The Florida Bar

Florida Bar Journal

The Mortgage Foreclosure Crisis in Florida: A 21st Century Solution

Real Property, Probate and Trust Law

The current national mortgage foreclosure crisis has been felt the hardest in communities throughout Florida.1 The crash in Florida’s real estate economy has been fueled by a staggering 400-plus percent increase in foreclosures during the last three years.2 Consequently, the court systems in many jurisdictions have been overwhelmed and have incurred significant expenses and backlogs.3 It is estimated that the backlog of mortgage foreclosure cases in Florida results in added costs and lost property values of $9.9 billion dollars per year, as well as adversely affecting an estimated 120,219 permanent Florida jobs.4 This crisis is anticipated to get worse, and a proactive solution is necessary to address the problem.

This article will review the purpose of foreclosures, the current status of foreclosures in Florida, the current process for addressing foreclosures, approaches being considered, and a proposed solution for the 21st century.

Purpose of Foreclosure
A mortgage foreclosure is an equitable remedy that seeks equitable relief from the court to foreclose the interest of the mortgagor and any and all parties claiming by, through, or under such mortgagor to enable the mortgagee not only to foreclose its interests, but also for the mortgagee to acquire title to the collateral securing the mortgage loan.5 Nevertheless, the general rule in Florida is that a foreclosure must not be unconscionable or inequitable.6 Mortgagees have a duty to act in good faith and equitably with its contracting parties.7This includes mitigation of damages and efforts to avoid exacerbating damages.8 A mortgagee should not recover for the consequences of a mortgagor’s act that are readily avoidable by the mortgagee.9 Similar to a standard breach of contract action, an underlying purpose of the mortgage foreclosure is to put the nonbreaching party in the same position it would have been in without the breach.10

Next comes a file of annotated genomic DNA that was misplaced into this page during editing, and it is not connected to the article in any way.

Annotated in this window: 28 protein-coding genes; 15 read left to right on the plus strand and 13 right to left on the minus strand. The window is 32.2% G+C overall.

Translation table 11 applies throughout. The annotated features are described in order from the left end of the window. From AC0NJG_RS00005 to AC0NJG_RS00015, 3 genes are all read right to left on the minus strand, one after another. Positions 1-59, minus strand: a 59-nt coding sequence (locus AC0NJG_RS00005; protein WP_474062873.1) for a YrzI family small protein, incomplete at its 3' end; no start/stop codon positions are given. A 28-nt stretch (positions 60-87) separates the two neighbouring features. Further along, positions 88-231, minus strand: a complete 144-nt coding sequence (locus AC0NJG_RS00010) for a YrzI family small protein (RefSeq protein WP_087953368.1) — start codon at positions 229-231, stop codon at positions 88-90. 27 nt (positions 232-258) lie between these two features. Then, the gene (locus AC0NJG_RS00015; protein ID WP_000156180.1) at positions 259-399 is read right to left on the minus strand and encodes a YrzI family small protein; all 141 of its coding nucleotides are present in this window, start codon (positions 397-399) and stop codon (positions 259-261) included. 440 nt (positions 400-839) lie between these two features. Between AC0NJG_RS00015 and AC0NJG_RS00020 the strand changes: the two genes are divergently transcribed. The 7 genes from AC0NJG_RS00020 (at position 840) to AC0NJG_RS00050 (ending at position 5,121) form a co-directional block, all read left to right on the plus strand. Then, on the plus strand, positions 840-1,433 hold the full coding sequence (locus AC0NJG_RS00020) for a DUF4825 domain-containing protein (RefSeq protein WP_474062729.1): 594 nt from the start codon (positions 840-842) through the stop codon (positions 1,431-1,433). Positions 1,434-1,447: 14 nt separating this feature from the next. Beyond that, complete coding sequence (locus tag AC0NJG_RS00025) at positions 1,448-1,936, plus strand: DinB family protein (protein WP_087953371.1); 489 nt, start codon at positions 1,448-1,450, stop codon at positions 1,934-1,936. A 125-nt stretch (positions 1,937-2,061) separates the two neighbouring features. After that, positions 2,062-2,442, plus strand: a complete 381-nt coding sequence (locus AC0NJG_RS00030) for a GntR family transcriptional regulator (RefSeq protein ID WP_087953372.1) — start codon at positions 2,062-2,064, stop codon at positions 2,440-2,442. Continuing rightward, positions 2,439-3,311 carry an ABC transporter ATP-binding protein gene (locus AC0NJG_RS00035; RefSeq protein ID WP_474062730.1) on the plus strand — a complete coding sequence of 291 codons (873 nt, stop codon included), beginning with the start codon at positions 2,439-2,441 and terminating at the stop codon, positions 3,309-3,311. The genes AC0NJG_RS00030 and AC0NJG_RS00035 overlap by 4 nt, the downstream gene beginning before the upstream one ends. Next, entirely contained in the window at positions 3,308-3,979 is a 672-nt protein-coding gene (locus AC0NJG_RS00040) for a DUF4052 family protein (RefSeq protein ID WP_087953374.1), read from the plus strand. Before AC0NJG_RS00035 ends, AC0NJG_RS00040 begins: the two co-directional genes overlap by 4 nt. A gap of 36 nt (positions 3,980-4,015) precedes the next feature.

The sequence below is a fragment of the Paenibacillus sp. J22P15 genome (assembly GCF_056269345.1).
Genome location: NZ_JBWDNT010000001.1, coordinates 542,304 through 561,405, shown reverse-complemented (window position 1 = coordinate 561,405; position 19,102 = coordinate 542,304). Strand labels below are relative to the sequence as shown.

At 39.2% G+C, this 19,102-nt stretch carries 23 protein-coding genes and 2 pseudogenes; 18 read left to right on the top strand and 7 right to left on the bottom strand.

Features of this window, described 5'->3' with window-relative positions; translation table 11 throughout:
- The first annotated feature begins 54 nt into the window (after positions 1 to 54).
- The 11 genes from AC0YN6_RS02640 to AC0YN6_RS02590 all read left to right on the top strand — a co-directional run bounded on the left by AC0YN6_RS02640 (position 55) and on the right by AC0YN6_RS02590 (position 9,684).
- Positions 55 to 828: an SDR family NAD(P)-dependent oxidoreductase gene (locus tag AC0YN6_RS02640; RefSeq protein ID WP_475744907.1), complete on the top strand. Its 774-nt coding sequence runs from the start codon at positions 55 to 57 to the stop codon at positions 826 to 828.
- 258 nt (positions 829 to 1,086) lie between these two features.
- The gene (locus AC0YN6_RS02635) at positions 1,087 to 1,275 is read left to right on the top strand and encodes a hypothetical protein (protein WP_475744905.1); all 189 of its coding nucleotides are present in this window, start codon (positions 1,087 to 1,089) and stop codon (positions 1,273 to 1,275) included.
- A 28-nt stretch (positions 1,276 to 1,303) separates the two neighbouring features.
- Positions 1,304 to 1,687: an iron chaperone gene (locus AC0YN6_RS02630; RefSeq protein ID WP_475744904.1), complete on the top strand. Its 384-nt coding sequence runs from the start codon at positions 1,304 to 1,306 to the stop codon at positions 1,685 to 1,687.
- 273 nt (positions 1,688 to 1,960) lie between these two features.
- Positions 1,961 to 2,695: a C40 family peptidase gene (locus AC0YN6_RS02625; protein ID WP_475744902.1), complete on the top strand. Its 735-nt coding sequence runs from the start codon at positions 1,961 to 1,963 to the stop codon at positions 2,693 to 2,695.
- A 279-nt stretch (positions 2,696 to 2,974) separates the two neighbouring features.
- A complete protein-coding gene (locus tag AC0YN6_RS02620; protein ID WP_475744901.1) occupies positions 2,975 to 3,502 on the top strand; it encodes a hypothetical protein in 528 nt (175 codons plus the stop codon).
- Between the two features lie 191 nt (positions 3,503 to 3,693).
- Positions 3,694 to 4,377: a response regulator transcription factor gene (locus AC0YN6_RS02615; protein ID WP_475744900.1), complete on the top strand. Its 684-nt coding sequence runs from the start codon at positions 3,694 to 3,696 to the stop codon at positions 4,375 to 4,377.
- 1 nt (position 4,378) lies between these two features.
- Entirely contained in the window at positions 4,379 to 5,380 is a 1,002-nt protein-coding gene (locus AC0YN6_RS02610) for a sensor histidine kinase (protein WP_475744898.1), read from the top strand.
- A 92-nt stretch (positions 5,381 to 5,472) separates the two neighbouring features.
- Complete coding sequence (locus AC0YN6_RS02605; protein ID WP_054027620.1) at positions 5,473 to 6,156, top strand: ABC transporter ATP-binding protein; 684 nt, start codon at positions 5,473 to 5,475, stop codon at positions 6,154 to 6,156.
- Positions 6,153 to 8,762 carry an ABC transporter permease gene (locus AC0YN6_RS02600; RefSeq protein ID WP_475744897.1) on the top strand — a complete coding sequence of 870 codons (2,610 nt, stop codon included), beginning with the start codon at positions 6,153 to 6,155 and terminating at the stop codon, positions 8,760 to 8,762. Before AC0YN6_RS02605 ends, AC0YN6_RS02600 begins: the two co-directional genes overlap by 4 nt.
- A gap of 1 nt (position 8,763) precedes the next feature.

Status of the Current Foreclosure Crisis and Problems Ahead
The current real estate crisis was fueled by subprime loan defaults.11 A recent study indicates that the current foreclosure crisis will be followed by yet another influx of foreclosures, arising out of defaulting adjustable rate mortgage loans.12 The projections are that Alternative A mortgages and Option ARM mortgage defaults will mirror or exceed subprime mortgage defaults, which will result in a “second wave” of residential mortgage foreclosures.13

A “third wave” of foreclosures14 will result from those people who decide to “strategically” allow a foreclosure to take place — essentially residential or commercial property owners who at one time had been able to make their mortgage payments but, due to a large reduction in the equity of their property, choose to “walk away” from their mortgage obligations. A recent study by Deutsche Bank indicates that by the year 2012, almost 50 percent of all residential properties nationwide will have a negative equity between the mortgage balance and the property values.15 Current studies show that over 60 percent of the homes in Florida to be below or at negative equity at this time.16 The Florida Foreclosure Task Force noted, “The flow of foreclosure cases and homes in the Florida pipeline to foreclosure filing shows only signs of increasing.”17